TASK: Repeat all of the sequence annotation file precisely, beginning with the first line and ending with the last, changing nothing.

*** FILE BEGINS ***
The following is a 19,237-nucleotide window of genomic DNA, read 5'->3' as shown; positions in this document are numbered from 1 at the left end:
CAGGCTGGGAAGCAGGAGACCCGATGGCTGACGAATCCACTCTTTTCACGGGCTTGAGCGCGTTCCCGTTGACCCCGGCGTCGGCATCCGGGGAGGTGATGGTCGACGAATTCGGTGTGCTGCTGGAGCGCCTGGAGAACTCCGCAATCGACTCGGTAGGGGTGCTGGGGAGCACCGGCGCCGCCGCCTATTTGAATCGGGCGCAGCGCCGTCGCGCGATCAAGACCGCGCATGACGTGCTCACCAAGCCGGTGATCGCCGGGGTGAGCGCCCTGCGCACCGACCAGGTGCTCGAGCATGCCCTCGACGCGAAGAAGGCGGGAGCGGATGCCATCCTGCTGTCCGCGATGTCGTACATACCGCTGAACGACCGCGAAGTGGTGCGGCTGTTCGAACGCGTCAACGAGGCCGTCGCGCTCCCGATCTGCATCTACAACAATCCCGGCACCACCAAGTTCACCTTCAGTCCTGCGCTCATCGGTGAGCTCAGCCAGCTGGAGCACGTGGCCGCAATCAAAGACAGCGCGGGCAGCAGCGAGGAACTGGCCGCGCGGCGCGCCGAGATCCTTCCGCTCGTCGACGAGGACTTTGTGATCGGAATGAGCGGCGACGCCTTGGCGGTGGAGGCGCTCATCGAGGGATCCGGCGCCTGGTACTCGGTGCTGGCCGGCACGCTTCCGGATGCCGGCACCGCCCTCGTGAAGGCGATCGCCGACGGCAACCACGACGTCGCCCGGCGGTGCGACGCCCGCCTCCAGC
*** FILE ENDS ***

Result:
The following is a 19,237-nucleotide window of genomic DNA, read 5'->3' as shown; positions in this document are numbered from 1 at the left end:
CAGGCTGGGAAGCAGGAGACCCGATGGCTGACGAATCCACTCTTTTCACGGGCTTGAGCGCGTTCCCGTTGACCCCGGCGTCGGCATCCGGGGAGGTGATGGTCGACGAATTCGGTGTGCTGCTGGAGCGCCTGGAGAACTCCGCAATCGACTCGGTAGGGGTGCTGGGGAGCACCGGCGCCGCCGCCTATTTGAATCGGGCGCAGCGCCGTCGCGCGATCAAGACCGCGCATGACGTGCTCACCAAGCCGGTGATCGCCGGGGTGAGCGCCCTGCGCACCGACCAGGTGCTCGAGCATGCCCTCGACGCGAAGAAGGCGGGAGCGGATGCCATCCTGCTGTCCGCGATGTCGTACATACCGCTGAACGACCGCGAAGTGGTGCGGCTGTTCGAACGCGTCAACGAGGCCGTCGCGCTCCCGATCTGCATCTACAACAATCCCGGCACCACCAAGTTCACCTTCAGTCCTGCGCTCATCGGTGAGCTCAGCCAGCTGGAGCACGTGGCCGCAATCAAAGACAGCGCGGGCAGCAGCGAGGAACTGGCCGCGCGGCGCGCCGAGATCCTTCCGCTCGTCGACGAGGACTTTGTGATCGGAATGAGCGGCGACGCCTTGGCGGTGGAGGCGCTCATCGAGGGATCCGGCGCCTGGTACTCGGTGCTGGCCGGCACGCTTCCGGATGCCGGCACCGCCCTCGTGAAGGCGATCGCCGACGGCAACCACGACGTCGCCCGGCGGTGCGACGCCCGCCTCCAGC